JENNIE Keele struggles to think of a time when Lockington was last without a hairdresser.
“It would have to have been a long time ago, I remember there always being a hairdresser here,” she said.
It was with a heavy heart that the town bid farewell to its last hairdresser just before Easter, leaving an empty shopfront in the main street.
But the loss of the important service for the small town extends beyond just getting a cut and colour.
Lockington residents are now concerned that older residents will struggle to find transport to Echuca or Rochester to get their hair cut and – if they do travel out of town – their spending money will go with them.
Ms Keele, president of the Lockington Business Centre, said it was crucial for a town like Lockington to keep local residents utilising local businesses as much as possible.
“Any service lost in town is important,” she said.
“If people have to leave town to get their hair cut, then it means they’ll probably spend even more money out of town.”
The township of Lockington might only have a population of just under 400, but it services a wide farming region that makes up thousands of people.
Many of those will now be forced to travel to other towns – Rochester is 20 minutes away, Echuca is 30.
The hairdresser also provided male and female service for Lockington’s annual debutante ball, and its location alongside the town’s cafe made it a popular meeting place.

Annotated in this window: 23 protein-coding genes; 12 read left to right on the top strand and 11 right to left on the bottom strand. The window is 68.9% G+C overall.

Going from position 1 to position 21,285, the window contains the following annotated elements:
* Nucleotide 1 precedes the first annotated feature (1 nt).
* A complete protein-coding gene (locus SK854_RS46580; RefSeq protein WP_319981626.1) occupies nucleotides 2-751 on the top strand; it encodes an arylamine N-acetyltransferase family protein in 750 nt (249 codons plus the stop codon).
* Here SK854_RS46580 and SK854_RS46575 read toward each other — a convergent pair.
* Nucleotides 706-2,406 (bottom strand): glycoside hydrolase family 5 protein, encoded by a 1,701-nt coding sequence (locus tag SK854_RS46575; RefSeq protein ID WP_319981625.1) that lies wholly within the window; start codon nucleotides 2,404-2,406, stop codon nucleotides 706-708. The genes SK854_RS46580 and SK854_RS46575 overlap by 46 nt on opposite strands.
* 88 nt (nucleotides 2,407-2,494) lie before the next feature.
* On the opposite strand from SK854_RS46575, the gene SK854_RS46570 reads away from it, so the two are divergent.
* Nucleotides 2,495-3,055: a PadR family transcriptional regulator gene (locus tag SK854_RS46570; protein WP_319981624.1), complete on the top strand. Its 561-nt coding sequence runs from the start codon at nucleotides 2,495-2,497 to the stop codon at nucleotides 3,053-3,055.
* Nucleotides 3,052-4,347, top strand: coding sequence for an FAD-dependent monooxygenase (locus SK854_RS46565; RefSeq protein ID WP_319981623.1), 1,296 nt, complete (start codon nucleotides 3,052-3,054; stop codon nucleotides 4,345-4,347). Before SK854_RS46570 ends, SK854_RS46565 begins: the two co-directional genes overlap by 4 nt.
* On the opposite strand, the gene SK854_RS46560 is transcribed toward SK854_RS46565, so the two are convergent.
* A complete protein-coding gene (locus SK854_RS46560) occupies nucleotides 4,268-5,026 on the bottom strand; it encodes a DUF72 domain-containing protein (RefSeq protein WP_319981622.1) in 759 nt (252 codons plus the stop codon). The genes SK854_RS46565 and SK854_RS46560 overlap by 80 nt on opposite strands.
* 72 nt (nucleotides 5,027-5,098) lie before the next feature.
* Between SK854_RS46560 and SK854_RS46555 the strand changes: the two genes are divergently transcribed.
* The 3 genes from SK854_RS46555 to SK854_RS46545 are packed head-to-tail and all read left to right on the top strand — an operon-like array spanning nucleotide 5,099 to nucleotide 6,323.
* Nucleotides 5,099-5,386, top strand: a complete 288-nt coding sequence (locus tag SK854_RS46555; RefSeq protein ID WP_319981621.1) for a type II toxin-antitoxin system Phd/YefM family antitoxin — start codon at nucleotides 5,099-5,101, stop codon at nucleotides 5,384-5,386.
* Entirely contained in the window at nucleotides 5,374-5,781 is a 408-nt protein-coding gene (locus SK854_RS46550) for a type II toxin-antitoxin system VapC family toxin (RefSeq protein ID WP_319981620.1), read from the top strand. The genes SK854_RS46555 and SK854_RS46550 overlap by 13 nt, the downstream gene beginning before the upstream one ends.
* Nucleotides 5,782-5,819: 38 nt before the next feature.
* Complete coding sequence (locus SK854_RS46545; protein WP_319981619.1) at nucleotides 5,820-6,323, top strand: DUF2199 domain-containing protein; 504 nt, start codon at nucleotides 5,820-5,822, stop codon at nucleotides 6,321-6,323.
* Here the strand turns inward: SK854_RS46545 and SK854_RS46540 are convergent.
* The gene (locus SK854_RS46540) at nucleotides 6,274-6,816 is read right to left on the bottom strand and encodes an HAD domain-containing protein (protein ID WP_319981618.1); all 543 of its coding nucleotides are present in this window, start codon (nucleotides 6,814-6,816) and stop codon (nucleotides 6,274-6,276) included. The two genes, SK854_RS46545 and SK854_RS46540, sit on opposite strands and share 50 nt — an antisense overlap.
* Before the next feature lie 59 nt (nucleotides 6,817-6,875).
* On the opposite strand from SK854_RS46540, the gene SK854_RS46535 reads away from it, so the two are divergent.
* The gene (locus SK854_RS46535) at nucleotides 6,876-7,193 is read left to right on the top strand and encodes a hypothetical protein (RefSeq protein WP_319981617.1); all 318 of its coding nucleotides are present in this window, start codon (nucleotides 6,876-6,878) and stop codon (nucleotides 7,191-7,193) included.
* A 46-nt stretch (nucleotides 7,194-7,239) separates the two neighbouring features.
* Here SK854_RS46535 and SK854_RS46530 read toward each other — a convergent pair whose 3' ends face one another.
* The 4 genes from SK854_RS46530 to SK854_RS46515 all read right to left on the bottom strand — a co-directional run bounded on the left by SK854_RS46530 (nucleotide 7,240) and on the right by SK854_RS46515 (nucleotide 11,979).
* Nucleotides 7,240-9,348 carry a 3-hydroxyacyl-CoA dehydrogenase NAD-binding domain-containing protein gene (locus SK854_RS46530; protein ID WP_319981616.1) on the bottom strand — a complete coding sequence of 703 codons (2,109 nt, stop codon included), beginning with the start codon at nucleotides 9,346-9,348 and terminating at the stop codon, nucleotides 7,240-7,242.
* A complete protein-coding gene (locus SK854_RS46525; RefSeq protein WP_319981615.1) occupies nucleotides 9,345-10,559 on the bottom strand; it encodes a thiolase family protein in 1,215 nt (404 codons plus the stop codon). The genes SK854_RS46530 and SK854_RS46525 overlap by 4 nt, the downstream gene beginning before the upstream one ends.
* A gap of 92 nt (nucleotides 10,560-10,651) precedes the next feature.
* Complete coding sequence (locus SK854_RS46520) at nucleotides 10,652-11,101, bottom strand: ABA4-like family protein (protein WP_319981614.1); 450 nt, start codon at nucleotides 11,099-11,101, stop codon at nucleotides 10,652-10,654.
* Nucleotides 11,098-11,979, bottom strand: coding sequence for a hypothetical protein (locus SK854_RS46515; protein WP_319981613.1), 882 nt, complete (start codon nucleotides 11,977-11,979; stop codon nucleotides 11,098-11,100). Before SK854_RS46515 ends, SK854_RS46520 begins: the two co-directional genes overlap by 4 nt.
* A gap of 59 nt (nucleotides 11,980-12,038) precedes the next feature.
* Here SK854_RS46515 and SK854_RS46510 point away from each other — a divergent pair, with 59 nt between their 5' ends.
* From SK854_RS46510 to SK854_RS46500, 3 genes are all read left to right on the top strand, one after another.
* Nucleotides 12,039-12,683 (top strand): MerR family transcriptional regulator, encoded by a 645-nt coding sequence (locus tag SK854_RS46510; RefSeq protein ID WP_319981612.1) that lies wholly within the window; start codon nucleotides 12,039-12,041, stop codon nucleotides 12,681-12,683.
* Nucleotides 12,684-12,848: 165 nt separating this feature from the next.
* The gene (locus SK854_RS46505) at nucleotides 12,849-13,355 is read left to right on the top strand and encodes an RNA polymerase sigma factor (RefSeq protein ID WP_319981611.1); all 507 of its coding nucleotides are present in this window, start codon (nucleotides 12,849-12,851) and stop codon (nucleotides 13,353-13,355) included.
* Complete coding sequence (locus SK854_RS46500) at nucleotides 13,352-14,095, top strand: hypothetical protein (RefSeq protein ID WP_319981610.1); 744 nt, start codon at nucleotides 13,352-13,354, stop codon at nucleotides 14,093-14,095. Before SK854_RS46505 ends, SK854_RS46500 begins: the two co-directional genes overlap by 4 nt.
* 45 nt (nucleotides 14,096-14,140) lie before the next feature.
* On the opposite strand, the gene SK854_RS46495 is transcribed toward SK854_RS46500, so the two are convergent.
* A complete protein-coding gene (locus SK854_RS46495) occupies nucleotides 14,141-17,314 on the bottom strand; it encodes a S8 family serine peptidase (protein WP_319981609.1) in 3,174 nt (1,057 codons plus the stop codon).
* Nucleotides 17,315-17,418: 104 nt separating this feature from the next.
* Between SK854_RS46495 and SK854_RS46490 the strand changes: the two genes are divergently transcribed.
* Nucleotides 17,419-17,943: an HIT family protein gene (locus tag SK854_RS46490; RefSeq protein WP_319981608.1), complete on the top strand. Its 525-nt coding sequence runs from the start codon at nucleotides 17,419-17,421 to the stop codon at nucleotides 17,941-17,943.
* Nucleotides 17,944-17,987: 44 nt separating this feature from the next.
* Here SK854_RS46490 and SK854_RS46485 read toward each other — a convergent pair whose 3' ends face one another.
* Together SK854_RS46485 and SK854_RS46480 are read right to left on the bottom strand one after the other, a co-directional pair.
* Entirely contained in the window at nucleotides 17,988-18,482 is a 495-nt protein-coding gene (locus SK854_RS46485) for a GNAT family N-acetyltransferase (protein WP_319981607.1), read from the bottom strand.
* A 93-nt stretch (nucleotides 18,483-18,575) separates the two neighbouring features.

Lockington resident Beryl Marshall said the town was eager for a new hairdresser to set up shop.
“The community want to ‘shop locally’, also some members have not the time, nor transport, to go to another town,” she said.
“Senior citizens with gophers have been able in the past to take themselves to hair appointments without the need of a car, and children go after school hours without inconveniencing farming families.
“Lockington would dearly love to see a hairdresser functioning in town as soon as possible.”
The push for a new hairdresser is just another example of Lockington banding together to solve a 21st century problem.
When the town’s bank closed, they were able to attract a community bank.
When the petrol station closed, they opened a volunteer-operated petrol station with three fuel pumps.
Not only did these provide crucial services, they kept that sense of community alive and made sure the town’s supermarket, ice creamery, cafe, op shop, post office, hotel and library did not follow suit.
Ms Marshall hopes that hairdressing can make a return as well.